Chadds Ford Inn is among the places where you may wish to dine.  George Washington did.  The restaurant maintains its old stone walls, dark wood, and exposed beams.  Try the steak, with truffle pomme puree, sautéed mushrooms, pomegranate cabernet reduction and herbed butter. Save room for bread pudding.  Other area dining choices include: The Mendenhall Inn, or The Gables at Chadds Ford.

Brandywine River Museum displays the work of the Brandywine River School of painters, and tours of the homes and studios of several of the Wyeth family of artists.  Tour the home and studio that N. C. Wyeth bought in 1911 with proceeds from his illustrations for Treasure Island.  You can visit his son, Andrew Wyeth’s Gallery, and tour the Andrew Wyeth Studio where he painted from 1940 until 2008. At the Keruner Farm reproductions of Andrew Wyeth’s works can be viewed on the tours, in the settings where he created them; parts of the house, barn and property show how he highlighted details to communicate a particular mood. Each tour is about an hour long, offered April 1 through November 23; children under 6 are not permitted.

Fountains in garden with green lawn from Longwood Garden, Pennsy

In nearby Kennett Square is one of several DuPont family related national treasures, Longwood Gardens, the landscaped enclave created by Pierre S. du Pont, one of the three cousins who brought the DuPont company in to the 20th century.  One of the top great gardens of America, the vast landscape includes fabulous water gardens and topiaries, and the extensive conservatories  offer ever-changing breathtaking floral displays.  Plan ahead and take a course given by one of the garden experts who comprise the staff at Longwood, such as the superlative floral designer Nancy Gingrich Shenk.  Dine amid the blossoms at charming 1906 at Longwood Gardens.  While in Kennett Square, visit the Mushroom Cap or the Woodlands at Phillips to learn about and sample some of the area’s famous mushrooms.

Continue Your Drive Into Delaware

Empty garden bench in shrub garden at Winterthur Estate in DelawareBrandywine Creek State Park is a great location for wildlife and wildflowers, from songbirds to white tailed deer.  You can even watch hawks migrating, September to November.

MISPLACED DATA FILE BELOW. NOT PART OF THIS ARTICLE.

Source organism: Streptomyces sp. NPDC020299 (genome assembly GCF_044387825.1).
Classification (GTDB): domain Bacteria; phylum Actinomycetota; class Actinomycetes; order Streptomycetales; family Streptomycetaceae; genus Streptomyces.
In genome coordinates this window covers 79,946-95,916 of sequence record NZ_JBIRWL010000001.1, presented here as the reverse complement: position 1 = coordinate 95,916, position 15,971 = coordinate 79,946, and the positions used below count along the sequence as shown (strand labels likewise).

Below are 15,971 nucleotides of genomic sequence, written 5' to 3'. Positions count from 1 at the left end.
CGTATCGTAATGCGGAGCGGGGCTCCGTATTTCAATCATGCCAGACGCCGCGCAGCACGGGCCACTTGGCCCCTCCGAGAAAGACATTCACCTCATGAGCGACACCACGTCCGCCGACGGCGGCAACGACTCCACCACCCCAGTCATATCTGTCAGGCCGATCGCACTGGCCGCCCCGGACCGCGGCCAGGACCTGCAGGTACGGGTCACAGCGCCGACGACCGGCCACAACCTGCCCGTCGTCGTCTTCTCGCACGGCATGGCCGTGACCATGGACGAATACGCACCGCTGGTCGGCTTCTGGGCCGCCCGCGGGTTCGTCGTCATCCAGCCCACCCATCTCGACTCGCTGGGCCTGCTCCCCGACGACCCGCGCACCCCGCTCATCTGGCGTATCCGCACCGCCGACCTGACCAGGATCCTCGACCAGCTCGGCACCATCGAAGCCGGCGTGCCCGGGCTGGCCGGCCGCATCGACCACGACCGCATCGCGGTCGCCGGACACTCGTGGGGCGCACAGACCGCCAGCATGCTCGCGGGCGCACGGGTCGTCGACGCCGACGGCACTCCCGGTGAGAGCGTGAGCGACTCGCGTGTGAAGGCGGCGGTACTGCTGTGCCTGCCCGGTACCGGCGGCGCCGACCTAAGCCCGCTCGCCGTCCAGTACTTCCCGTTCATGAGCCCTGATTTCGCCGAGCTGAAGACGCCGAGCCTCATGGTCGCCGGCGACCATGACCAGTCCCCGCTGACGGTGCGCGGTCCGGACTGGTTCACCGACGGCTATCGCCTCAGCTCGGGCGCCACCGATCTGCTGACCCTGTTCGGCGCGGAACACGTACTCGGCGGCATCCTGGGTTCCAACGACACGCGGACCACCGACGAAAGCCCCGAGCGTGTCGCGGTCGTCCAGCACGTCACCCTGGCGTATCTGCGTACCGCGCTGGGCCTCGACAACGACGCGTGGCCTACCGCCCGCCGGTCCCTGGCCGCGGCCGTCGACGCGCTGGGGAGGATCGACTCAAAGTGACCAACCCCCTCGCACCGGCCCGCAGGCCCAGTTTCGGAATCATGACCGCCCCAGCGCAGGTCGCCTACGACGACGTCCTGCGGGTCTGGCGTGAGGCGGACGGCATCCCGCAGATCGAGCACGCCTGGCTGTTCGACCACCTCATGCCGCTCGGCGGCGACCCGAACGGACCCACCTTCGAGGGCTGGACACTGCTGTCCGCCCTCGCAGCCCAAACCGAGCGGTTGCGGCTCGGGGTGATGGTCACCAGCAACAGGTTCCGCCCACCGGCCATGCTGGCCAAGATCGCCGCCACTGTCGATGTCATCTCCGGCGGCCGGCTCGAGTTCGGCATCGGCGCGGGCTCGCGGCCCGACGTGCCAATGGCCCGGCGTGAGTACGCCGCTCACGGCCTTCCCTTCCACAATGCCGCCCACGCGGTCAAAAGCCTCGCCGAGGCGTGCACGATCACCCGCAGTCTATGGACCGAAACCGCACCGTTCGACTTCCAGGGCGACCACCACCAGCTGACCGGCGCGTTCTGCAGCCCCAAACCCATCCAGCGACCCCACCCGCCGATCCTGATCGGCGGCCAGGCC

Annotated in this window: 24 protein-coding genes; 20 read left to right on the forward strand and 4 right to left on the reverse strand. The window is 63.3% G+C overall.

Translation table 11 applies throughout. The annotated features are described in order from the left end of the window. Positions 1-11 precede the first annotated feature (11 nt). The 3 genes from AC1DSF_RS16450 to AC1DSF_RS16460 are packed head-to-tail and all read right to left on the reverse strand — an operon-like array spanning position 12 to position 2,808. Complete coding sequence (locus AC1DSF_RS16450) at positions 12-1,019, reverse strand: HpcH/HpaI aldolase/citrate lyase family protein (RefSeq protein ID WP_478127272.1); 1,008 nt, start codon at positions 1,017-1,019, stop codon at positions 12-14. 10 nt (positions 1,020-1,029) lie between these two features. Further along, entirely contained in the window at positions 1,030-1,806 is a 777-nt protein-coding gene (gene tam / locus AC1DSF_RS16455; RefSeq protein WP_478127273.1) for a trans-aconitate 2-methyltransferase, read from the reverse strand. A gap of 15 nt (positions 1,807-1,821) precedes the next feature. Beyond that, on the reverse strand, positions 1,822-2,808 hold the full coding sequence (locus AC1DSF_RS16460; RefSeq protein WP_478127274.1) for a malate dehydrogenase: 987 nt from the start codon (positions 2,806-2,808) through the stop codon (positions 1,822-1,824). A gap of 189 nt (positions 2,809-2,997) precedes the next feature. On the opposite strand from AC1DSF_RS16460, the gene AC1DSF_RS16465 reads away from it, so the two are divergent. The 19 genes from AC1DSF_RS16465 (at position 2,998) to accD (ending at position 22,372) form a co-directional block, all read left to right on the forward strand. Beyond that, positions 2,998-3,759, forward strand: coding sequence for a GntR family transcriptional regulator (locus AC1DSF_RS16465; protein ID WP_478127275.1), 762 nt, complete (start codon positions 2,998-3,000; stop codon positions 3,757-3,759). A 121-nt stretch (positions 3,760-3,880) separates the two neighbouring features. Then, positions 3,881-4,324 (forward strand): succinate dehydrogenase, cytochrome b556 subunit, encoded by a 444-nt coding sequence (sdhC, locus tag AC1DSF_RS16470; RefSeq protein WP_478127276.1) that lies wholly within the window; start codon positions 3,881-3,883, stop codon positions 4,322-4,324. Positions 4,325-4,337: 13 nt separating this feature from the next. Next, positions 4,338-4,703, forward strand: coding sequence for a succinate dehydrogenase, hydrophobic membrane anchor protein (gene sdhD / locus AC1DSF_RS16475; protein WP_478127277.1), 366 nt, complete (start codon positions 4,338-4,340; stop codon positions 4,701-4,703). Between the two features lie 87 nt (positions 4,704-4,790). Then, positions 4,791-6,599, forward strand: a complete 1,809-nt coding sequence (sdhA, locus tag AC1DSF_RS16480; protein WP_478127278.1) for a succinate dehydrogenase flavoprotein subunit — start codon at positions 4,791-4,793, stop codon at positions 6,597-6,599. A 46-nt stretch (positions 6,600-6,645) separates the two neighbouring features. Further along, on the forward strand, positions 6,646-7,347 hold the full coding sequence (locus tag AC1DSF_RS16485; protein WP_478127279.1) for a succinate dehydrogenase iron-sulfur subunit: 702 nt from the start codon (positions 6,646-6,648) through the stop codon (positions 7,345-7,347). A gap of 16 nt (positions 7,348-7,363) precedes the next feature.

Winterthur Museum, Garden and Library is an American estate and museum (pronounced “winter-tour”). Henry Francis DuPont, the second of the three cousins who brought the DuPont company in to the 20th century, had as his hobby the collecting of entire rooms from historic buildings. The museum comprises the bulk of his collection, and its 175 period-room displays are filled with antique furniture, silver, china, rugs, artwork and documented fabrics.  Tours are chiefly by reservation, and all but a few are limited to those who are 8 or older. The “Enchanted Garden” section of the grounds, is popular with those with have small children.

Hagley Museum and Library is an industrial  history museum that traces the development of the early DuPont company, situated along the Brandywine River.  At this site, you may also tour the first DuPont home in America.   The Hagley Museum with its models of how things work and the ruins of the old gunpowder making enterprise are all immensely popular with children and young adults; it is located off Route 141 in Greenville, Delaware approximately 4 miles from downtown Wilmington, at the Tyler McConnell Bridge across the Brandywine.   The Museum address is: 200 Hagley Road, Wilmington, Delaware.

Nemours is the 300-acre country estate of the late industrialist Alfred I DuPont, the third of the cousins who brought the DuPont company in to the 20th century,  a grand home preserved as if the family has just stepped out and will be back in a few minutes, complete with a wonderful water garden designed by DuPont’s landscape architect son.  The
guides bring the DuPont family history alive as visitors
experience the beauty of this grand house.

Wishing for just one more house tour?  You are in luck!  Rockwood Manor is quite popular with those in the know.  The stone mansion is an American version of Downton Abbey, and reflects the way the Bringhurst family lived during the turn of the 20th century. Now owned by the state of Delaware, it is open for tours Wednesday through Saturday.

Dining in Wilmington? Try La Fia Bistro for hickory smoked scallops, ricotta asparagus, and red snapper ceviche; Juliana’s for Peruvian food with elegance and great taste; or Pochi Chilean Grille—have the empanadas.

The woodlands and meadows that make up the Brandywine Valley are perhaps the best feature of all, so consider a shade dappled drive to cool off on a hot weekend, or head out to the Brandywine just as the autumn leaves are changing.  In every season, the Brandywine will charm you as you #DriveTheNation.